I recognize the need for simple, easy to master rules when making a good game. That's why I'm not complaining about 1-stroke arrow keys, when they really should count as several. "Everything's a stroke" is a good, simple rule. For the mouse though, 2 strokes is ridiculous, especially since they don't even carry any information. And since vim -w doesn't give you that information, it's hard to make any reasonable adjustment. And allowing a zero-stroke editing command doesn't make any sense at all. Again, since vim -w doesn't tell you anything, you can't make an adjustment.

Anyway, I don't want to sound negative or demanding. I wouldn't care about these issues if I didn't love VimGolf so much. Some things are frustrating for newer users like me, such as wading through massive numbers of old cheats, or a leaderboard algorithm that's so hopelessly biased toward long-time users, it's a miracle I made it as far as I did. But to me, those are footnotes in my user review, next to my 5/5 rating.


I've got a question for those who have been around longer than I have, regarding Get rid of html tags. Obviously the huge mass of 17s worked at some point in the past, but I can't figure out how. I've tried searching through the commit history, but I can't find anything that would have made those entries work. My only guess is a custom diff program, or a flag that got passed to diff, but there's no way everyone figured out how to do that.

The reason I want to know is I want to propose a better way to deal with all the solutions that don't work across the site. I have ideas that work well for some of the more common cheats (or at least they're cheats now), but for the "ignoring whitespace" entries... I don't know how they got there in the first place.

(OK, there's another reason. If all I had to do was remove tags that don't span lines... I can do that in 15. And I'd like to crush all those clumsy 17s.)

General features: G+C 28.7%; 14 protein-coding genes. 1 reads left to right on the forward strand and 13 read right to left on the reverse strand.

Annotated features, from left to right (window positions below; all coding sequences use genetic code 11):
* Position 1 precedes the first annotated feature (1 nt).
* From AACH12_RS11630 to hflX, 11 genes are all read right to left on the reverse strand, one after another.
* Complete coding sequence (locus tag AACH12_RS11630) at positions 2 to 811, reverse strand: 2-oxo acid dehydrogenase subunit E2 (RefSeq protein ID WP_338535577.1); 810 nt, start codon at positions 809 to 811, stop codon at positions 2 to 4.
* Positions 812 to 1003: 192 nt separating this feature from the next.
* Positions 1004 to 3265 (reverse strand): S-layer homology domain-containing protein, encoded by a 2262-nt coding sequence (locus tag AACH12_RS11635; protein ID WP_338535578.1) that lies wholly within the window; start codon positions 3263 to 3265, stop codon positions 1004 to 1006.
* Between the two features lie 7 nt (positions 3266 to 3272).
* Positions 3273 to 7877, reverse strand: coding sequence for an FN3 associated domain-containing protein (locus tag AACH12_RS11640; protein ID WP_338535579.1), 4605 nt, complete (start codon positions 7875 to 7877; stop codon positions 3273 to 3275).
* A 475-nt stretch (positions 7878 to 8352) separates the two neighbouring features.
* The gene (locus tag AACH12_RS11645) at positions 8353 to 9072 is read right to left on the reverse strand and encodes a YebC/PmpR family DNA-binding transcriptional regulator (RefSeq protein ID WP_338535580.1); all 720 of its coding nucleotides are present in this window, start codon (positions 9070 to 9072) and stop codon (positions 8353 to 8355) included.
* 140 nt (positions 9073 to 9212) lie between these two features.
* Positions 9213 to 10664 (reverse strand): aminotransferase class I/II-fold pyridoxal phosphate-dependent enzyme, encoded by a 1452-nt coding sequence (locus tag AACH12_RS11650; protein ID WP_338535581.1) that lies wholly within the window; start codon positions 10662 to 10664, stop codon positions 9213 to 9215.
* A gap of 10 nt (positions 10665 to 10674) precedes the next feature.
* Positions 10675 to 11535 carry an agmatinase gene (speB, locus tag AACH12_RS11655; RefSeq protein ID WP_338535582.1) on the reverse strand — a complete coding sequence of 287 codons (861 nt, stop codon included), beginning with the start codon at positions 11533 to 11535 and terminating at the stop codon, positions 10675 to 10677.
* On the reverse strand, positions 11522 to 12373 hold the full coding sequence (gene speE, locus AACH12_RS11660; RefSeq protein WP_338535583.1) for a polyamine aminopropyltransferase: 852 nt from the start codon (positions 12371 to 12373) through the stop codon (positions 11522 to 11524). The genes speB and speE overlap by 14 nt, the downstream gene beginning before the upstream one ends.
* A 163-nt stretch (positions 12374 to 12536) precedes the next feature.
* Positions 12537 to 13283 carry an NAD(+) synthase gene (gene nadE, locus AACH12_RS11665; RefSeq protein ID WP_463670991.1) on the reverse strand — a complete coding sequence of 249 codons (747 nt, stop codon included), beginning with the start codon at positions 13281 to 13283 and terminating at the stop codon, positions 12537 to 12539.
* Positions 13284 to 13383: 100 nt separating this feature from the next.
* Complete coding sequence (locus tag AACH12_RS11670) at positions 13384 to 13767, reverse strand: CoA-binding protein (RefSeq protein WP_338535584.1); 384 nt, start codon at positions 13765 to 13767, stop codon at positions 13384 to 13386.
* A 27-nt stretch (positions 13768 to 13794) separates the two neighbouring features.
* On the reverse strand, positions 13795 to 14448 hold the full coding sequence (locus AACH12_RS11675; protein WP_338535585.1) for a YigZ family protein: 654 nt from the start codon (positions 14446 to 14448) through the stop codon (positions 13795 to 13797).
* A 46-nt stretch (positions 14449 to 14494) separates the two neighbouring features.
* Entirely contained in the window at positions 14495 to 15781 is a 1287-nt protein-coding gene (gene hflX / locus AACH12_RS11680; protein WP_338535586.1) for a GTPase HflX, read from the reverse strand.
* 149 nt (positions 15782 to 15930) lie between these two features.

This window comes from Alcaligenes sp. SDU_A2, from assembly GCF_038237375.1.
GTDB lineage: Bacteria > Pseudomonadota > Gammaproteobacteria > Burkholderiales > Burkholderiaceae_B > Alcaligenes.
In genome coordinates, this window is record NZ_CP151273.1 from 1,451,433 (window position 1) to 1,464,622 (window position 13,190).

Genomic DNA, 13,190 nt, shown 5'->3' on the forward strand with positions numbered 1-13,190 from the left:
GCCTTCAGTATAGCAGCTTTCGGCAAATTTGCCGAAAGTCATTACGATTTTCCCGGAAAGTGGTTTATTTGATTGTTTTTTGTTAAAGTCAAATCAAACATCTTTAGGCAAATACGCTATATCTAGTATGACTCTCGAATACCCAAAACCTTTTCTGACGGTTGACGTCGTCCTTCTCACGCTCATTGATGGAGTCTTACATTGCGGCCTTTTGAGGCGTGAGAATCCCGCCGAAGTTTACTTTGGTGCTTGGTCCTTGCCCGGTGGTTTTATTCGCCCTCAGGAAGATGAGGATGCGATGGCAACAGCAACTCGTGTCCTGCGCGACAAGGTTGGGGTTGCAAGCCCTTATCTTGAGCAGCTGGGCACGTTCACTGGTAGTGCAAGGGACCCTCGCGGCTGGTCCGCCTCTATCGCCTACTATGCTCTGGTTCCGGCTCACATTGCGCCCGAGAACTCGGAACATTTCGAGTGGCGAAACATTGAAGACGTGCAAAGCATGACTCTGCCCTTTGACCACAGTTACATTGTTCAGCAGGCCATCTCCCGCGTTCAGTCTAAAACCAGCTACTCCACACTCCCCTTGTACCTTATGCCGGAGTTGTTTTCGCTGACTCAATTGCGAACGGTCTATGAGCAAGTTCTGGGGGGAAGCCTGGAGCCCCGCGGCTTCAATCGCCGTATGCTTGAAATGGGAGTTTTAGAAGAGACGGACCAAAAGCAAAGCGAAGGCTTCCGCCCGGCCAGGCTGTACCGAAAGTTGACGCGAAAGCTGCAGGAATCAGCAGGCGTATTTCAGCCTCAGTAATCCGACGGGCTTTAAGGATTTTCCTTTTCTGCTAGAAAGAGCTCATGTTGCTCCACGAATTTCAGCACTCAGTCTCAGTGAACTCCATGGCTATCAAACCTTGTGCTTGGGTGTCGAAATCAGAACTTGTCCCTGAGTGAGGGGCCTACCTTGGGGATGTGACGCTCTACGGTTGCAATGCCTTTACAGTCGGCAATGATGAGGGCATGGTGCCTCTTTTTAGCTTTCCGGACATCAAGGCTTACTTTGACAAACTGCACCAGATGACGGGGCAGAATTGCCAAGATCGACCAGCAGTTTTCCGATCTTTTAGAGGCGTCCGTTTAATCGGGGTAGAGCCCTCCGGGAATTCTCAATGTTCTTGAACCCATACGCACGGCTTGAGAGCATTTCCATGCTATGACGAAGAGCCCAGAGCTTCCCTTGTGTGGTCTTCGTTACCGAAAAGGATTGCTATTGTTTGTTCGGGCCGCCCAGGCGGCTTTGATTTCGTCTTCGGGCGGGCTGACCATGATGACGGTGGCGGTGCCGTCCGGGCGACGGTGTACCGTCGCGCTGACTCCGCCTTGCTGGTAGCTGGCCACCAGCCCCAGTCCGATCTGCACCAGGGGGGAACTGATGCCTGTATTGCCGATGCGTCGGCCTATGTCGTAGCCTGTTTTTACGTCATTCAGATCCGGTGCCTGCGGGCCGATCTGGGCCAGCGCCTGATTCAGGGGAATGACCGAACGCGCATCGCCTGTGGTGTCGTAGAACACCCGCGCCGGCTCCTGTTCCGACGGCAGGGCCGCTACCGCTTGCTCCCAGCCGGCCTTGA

I don't know what you're talking about. 17 looks a pretty obvious solution and it works for me right now


Yeah, the 17 is pretty obvious (a lot more obvious than my 22 that actually works). And it certainly appears to work if you don't pay attention to whitespace. But: 1) it leaves one stray space in every line where all the text has been removed; and 2) it leaves a stray blank line at the end.

The 17 you actually posted is amusing: dG:re<Tab> <C-R>+<CR>kdd:wq<CR>

And here's the comment you left on your post: "cheating to obtain 17 which used to be the standard trivial solution. As of today, the challenge is broken: just removing tags doesn't work due to spaces left over. @mike_adolphs please fix it"


i think he fixed it because now the trivial 17 solution with substitute works


It definitely doesn't work for me. I'm curious where you're dropping the spaces and the blank line. My best guess is that either your Vim or your diff are doing something strange. I don't suspect my toolset, because I have no idea why the 17s could have ever worked in the first place. The commands to make input and output match just aren't there.

I tried deleting the files from my ~/.vimgolf/put and re-running the challenge. The input and output are the same as before. I don't think this challenge has ever been altered. (Can challenge creators even do that?)

Anyway, maybe whatever is happening on your box is the same thing that happened in the past. If so, you could figure out what the problem was. One of these tests should explain why our results are different:

  • Remove all the files for this challenge from ~/.vimgolf/put to be absolutely sure there's no contamination. Run vimgolf, let it download the challenge, but don't do anything yet. Check your fresh version of ~/.vimgolf/put/4d1a7a05b8cb3409320001b4.output and see if there's a blank line at the end or stray spaces on the blank lines.
  • Run the :s command. Does your buffer still have the extra whitespace?
  • Save it, maybe with :w to a different file. Is the whitespace still there?
  • diff the .output and .work.orig after saving. If they're still different, is diff saying they're the same?